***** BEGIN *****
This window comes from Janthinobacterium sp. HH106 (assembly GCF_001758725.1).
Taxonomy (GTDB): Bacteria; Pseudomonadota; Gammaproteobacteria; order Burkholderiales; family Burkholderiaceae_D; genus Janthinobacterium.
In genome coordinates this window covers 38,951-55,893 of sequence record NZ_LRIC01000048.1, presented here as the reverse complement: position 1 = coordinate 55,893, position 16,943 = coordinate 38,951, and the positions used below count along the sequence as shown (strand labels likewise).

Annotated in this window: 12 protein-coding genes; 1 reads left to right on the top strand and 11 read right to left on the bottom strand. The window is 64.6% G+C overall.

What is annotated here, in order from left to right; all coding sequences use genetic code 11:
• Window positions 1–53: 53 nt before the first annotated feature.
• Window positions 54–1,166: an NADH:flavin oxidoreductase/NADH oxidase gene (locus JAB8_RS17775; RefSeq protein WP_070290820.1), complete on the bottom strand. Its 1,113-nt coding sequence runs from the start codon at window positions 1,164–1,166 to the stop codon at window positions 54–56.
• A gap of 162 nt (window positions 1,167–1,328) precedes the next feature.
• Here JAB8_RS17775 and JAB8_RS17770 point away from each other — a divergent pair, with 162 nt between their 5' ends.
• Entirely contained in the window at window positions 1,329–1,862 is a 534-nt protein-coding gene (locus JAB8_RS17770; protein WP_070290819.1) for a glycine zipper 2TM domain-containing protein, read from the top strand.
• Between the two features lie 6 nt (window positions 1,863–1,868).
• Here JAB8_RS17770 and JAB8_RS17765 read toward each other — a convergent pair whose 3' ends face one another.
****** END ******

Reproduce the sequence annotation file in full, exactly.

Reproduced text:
This window comes from Janthinobacterium sp. HH106 (assembly GCF_001758725.1).
Taxonomy (GTDB): Bacteria; Pseudomonadota; Gammaproteobacteria; order Burkholderiales; family Burkholderiaceae_D; genus Janthinobacterium.
In genome coordinates this window covers 38,951-55,893 of sequence record NZ_LRIC01000048.1, presented here as the reverse complement: position 1 = coordinate 55,893, position 16,943 = coordinate 38,951, and the positions used below count along the sequence as shown (strand labels likewise).

Annotated in this window: 12 protein-coding genes; 1 reads left to right on the top strand and 11 read right to left on the bottom strand. The window is 64.6% G+C overall.

What is annotated here, in order from left to right; all coding sequences use genetic code 11:
• Window positions 1–53: 53 nt before the first annotated feature.
• Window positions 54–1,166: an NADH:flavin oxidoreductase/NADH oxidase gene (locus JAB8_RS17775; RefSeq protein WP_070290820.1), complete on the bottom strand. Its 1,113-nt coding sequence runs from the start codon at window positions 1,164–1,166 to the stop codon at window positions 54–56.
• A gap of 162 nt (window positions 1,167–1,328) precedes the next feature.
• Here JAB8_RS17775 and JAB8_RS17770 point away from each other — a divergent pair, with 162 nt between their 5' ends.
• Entirely contained in the window at window positions 1,329–1,862 is a 534-nt protein-coding gene (locus JAB8_RS17770; protein WP_070290819.1) for a glycine zipper 2TM domain-containing protein, read from the top strand.
• Between the two features lie 6 nt (window positions 1,863–1,868).
• Here JAB8_RS17770 and JAB8_RS17765 read toward each other — a convergent pair whose 3' ends face one another.